Paver Would Leverage Federal, State Ties to Fix Transportation

City Council candidate Jimmy Paver played federal and state cards at his campaign kickoff event on Saturday afternoon, promising to leverage his knowledge from many years serving as an aide to Lloyd Doggett and Mark Strama to fix Austin’s transportation problems.

Paver also said he would use his public policy acumen to wring more services from a growing but inefficient city budget. He told a crowd of 60 at the Dart Bowl bowling alley that the city can’t keep raising taxes or utility rates when so many are struggling.

“Austin has a rising tax base, but our services are staying the same or being diminished,” Paver said. “We have no new parks, we have no extended library hours, the pools are open fewer days out of the year. And we have roads that don’t befit a city of our stature.”

Austin in recent years has directed too much of its investment to Downtown and visitor services, Paver said. One way to improve services and still contain costs will be to reprioritize, spending more on services meaningful to residents. Paver said he would also consider a homestead property tax exemption tied to duration of residence.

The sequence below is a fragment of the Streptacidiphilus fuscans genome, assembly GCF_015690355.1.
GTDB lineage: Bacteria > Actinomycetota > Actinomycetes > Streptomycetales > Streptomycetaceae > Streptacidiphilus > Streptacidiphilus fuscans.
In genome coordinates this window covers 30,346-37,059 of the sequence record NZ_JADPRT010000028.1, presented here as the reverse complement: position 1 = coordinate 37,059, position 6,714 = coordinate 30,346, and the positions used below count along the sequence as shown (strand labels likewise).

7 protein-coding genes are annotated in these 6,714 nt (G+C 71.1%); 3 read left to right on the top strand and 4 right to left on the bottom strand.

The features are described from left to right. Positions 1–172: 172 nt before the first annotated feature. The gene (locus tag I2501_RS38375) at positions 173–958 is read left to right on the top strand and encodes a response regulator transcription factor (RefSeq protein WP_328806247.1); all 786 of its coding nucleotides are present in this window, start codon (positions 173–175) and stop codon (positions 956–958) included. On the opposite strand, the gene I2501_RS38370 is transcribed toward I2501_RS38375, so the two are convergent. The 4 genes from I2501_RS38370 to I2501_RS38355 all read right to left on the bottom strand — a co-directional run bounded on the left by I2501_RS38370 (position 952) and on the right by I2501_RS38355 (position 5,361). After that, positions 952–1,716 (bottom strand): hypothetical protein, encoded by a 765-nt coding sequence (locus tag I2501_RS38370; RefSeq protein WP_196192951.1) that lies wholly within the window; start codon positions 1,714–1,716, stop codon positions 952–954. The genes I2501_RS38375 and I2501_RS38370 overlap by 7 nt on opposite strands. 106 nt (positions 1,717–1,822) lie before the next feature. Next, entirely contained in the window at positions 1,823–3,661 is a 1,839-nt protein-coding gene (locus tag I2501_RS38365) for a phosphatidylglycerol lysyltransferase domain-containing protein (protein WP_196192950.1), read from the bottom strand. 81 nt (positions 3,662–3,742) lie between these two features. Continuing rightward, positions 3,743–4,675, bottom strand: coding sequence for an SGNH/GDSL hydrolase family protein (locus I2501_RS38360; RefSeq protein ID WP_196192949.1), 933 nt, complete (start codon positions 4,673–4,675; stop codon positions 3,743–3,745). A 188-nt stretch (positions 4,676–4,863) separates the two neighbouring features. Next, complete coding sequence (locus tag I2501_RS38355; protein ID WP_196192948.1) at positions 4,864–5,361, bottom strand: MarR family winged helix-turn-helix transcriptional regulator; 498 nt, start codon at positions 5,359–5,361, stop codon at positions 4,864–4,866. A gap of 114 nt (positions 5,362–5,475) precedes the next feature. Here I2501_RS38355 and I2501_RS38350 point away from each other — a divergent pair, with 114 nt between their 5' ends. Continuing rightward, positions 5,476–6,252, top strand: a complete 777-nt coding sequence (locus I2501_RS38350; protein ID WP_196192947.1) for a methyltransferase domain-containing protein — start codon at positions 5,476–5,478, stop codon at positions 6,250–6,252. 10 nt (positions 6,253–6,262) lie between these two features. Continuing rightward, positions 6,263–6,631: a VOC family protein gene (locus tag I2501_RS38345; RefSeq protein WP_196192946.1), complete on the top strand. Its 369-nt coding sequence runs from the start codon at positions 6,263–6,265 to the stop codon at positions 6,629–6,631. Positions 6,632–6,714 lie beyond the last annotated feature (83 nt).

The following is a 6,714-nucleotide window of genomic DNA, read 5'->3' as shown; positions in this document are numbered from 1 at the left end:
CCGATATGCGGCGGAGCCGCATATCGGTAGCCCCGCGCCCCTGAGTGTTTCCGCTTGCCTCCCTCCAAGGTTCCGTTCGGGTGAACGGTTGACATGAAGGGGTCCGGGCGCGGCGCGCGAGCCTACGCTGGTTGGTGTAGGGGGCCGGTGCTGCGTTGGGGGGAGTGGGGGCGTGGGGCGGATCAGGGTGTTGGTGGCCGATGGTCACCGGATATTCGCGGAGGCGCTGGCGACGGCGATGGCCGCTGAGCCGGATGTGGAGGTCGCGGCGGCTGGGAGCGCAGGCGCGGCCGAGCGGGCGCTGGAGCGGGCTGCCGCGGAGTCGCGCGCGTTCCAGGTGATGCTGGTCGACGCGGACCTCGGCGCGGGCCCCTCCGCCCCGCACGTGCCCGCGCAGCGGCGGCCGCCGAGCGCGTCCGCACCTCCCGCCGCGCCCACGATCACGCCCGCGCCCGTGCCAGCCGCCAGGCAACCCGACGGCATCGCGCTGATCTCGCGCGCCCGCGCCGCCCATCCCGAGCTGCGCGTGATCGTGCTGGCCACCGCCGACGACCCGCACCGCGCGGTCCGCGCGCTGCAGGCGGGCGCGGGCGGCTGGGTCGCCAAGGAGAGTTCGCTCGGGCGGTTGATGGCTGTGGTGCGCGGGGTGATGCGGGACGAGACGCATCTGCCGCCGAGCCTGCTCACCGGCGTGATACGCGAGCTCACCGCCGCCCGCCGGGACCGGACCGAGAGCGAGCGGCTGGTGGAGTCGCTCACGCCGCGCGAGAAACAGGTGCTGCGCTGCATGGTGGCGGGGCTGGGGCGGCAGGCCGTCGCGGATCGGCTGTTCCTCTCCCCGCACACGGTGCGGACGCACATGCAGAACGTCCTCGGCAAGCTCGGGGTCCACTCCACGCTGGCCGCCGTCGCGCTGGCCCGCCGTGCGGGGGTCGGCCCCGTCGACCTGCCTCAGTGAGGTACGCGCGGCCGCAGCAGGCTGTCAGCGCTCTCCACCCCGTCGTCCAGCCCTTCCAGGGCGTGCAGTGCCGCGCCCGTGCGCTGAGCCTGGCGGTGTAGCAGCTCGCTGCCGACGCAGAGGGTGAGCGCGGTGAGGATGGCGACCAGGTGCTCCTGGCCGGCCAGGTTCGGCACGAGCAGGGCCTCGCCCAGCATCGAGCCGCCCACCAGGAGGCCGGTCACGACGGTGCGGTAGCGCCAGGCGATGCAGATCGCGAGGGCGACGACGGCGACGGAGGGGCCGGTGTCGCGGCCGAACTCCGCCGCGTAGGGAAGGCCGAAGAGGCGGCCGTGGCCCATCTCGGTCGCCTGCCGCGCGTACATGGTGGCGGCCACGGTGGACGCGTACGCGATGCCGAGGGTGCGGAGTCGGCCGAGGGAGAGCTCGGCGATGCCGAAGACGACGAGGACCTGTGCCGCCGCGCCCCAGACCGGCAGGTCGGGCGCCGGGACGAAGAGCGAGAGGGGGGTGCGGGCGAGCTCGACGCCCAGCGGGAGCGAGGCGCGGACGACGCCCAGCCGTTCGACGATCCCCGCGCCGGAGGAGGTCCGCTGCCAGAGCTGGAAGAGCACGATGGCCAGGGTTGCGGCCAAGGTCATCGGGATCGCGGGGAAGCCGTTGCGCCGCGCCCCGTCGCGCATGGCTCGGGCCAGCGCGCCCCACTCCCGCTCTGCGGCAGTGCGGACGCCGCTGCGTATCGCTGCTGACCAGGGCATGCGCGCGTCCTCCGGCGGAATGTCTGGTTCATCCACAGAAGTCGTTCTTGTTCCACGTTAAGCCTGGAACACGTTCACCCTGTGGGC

The city should stick with its renewable energy programs, however, because that will lead to long-term cheaper utility rates, said Paver, who worked on renewables policy while serving as an aide to former State Representative Strama.

Paver also served for several years on US Congressman Lloyd Doggett’s campaign and home office staff. “The state and federal experience I can bring is the ability to work with regional partners,” he said, with transportation an issue in particular need of such partnership. “We need to improve our infrastructure, we need an east-west route through the city, and we need to improve and widen our roads.”

In the near-term, traffic congestion is a four-hour issue that relatively inexpensive solutions could help to ease, he said, “like car pooling, time shifting when people are going, and allowing employers to let people work from home.”

Paver sought a balance on land use. “We need to protect the integrity of our neighborhoods,” he said, “and then we need to sponsor prudent growth.”

Paver, who was born and raised in District 7, said serving fellow citizens would be a special priority. “One of those problems we have in government is a lack of attention to the needs of the people that we serve. I will work tirelessly to ensure that you as individuals will be listened to, assisted, and supported.

“From a pothole on Lamar, to a policy position on taxes, no one will be shut out of this process, or turned away because I think I know more than you do.”